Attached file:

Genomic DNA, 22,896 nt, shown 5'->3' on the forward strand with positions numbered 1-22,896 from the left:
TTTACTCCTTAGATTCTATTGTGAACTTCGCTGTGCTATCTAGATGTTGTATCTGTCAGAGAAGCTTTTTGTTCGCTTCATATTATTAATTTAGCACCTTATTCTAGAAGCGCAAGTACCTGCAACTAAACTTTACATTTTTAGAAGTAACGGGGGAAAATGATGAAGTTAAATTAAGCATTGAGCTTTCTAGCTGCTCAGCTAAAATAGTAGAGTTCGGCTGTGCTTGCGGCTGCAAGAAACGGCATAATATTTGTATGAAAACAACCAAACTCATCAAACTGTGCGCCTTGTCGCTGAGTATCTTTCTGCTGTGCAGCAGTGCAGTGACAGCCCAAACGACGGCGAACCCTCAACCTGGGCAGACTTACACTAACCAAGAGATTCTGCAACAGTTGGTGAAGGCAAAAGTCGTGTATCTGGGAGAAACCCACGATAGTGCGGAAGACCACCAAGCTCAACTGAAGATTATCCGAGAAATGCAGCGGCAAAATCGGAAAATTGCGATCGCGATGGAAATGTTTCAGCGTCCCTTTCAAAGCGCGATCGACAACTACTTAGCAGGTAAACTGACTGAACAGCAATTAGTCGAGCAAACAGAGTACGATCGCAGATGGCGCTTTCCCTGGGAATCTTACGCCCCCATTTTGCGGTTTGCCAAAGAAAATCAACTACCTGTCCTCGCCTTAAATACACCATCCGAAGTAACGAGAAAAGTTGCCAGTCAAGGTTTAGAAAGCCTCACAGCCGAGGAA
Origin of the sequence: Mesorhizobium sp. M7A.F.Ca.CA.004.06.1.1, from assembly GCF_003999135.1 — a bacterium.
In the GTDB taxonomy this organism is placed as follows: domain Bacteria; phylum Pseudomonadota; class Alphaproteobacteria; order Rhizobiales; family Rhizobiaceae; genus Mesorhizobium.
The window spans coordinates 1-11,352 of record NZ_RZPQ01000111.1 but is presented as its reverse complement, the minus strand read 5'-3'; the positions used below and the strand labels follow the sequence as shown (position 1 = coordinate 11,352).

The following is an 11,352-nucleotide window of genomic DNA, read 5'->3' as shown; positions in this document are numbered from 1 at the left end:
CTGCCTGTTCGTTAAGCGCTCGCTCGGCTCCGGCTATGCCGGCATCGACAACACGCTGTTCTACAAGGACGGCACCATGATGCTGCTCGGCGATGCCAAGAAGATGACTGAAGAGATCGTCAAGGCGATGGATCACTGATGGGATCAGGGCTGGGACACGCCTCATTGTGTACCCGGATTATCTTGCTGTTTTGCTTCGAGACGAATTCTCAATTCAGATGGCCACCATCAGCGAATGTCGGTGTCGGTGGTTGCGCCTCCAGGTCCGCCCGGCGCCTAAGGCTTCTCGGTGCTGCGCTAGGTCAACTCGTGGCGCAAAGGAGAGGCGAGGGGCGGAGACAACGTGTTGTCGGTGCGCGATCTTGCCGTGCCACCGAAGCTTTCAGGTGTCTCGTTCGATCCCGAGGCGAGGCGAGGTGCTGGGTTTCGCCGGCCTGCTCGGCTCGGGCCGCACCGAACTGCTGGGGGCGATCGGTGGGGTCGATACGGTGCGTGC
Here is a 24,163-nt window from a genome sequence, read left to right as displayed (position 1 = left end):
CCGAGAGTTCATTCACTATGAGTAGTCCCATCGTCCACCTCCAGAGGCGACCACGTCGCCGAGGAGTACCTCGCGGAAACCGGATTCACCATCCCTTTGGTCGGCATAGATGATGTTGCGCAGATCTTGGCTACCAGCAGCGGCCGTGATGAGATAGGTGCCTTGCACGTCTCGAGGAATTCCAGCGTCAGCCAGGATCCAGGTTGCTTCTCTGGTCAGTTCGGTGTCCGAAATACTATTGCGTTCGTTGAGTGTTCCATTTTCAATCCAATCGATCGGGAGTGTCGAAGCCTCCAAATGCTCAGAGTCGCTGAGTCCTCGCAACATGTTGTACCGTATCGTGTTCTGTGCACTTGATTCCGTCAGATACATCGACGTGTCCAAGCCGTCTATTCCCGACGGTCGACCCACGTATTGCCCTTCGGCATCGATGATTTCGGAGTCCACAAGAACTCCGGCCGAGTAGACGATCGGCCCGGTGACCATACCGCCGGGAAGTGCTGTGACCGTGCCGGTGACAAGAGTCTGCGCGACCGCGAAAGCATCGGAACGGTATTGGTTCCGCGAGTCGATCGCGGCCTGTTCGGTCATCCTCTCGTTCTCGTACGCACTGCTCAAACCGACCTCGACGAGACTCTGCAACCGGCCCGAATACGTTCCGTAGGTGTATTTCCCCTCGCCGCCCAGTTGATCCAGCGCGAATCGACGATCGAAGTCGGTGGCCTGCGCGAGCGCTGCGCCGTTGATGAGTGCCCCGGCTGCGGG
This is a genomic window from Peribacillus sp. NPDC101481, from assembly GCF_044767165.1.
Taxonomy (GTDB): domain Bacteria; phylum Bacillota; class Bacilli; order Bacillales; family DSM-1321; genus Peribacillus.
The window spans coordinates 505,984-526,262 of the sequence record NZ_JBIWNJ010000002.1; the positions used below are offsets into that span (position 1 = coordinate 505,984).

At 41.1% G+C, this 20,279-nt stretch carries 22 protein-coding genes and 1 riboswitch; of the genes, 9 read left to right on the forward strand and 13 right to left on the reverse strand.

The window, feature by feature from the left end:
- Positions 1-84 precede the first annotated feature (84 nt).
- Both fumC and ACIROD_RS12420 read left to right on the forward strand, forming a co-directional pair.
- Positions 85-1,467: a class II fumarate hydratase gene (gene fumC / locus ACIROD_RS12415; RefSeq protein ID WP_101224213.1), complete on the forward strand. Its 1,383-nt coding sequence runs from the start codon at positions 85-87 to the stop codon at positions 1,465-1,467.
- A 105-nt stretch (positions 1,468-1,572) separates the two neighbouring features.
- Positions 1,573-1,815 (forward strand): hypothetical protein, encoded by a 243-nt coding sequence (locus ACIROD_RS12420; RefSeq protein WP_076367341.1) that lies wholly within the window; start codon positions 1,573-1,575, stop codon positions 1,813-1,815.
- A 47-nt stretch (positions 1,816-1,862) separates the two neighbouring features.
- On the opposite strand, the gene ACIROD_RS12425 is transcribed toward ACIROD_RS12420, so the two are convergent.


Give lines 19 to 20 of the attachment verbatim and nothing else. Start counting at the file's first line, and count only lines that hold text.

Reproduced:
- Positions 1,573-1,815 (forward strand): hypothetical protein, encoded by a 243-nt coding sequence (locus ACIROD_RS12420; RefSeq protein WP_076367341.1) that lies wholly within the window; start codon positions 1,573-1,575, stop codon positions 1,813-1,815.
- A 47-nt stretch (positions 1,816-1,862) separates the two neighbouring features.